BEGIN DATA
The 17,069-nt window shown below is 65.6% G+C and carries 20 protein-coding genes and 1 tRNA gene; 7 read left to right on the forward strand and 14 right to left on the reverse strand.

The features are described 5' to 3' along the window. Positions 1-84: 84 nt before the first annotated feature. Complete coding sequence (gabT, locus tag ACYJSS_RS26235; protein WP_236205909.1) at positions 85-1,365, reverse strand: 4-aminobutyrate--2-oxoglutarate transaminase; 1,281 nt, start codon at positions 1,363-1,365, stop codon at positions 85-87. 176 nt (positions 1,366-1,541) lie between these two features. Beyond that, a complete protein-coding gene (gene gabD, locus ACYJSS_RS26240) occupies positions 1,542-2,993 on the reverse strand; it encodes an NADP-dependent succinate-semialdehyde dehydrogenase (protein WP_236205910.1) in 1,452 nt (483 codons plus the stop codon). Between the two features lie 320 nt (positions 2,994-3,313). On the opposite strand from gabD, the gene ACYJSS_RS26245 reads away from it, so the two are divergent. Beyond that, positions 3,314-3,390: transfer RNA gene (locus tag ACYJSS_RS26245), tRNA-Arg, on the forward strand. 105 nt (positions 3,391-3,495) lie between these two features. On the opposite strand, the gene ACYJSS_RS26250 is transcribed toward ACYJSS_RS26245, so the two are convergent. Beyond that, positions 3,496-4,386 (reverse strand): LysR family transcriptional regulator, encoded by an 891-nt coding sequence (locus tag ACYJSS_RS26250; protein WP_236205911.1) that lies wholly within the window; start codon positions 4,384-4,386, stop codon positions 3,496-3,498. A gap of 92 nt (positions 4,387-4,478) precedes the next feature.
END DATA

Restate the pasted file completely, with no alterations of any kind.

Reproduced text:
The 17,069-nt window shown below is 65.6% G+C and carries 20 protein-coding genes and 1 tRNA gene; 7 read left to right on the forward strand and 14 right to left on the reverse strand.

The features are described 5' to 3' along the window. Positions 1-84: 84 nt before the first annotated feature. Complete coding sequence (gabT, locus tag ACYJSS_RS26235; protein WP_236205909.1) at positions 85-1,365, reverse strand: 4-aminobutyrate--2-oxoglutarate transaminase; 1,281 nt, start codon at positions 1,363-1,365, stop codon at positions 85-87. 176 nt (positions 1,366-1,541) lie between these two features. Beyond that, a complete protein-coding gene (gene gabD, locus ACYJSS_RS26240) occupies positions 1,542-2,993 on the reverse strand; it encodes an NADP-dependent succinate-semialdehyde dehydrogenase (protein WP_236205910.1) in 1,452 nt (483 codons plus the stop codon). Between the two features lie 320 nt (positions 2,994-3,313). On the opposite strand from gabD, the gene ACYJSS_RS26245 reads away from it, so the two are divergent. Beyond that, positions 3,314-3,390: transfer RNA gene (locus tag ACYJSS_RS26245), tRNA-Arg, on the forward strand. 105 nt (positions 3,391-3,495) lie between these two features. On the opposite strand, the gene ACYJSS_RS26250 is transcribed toward ACYJSS_RS26245, so the two are convergent. Beyond that, positions 3,496-4,386 (reverse strand): LysR family transcriptional regulator, encoded by an 891-nt coding sequence (locus tag ACYJSS_RS26250; protein WP_236205911.1) that lies wholly within the window; start codon positions 4,384-4,386, stop codon positions 3,496-3,498. A gap of 92 nt (positions 4,387-4,478) precedes the next feature.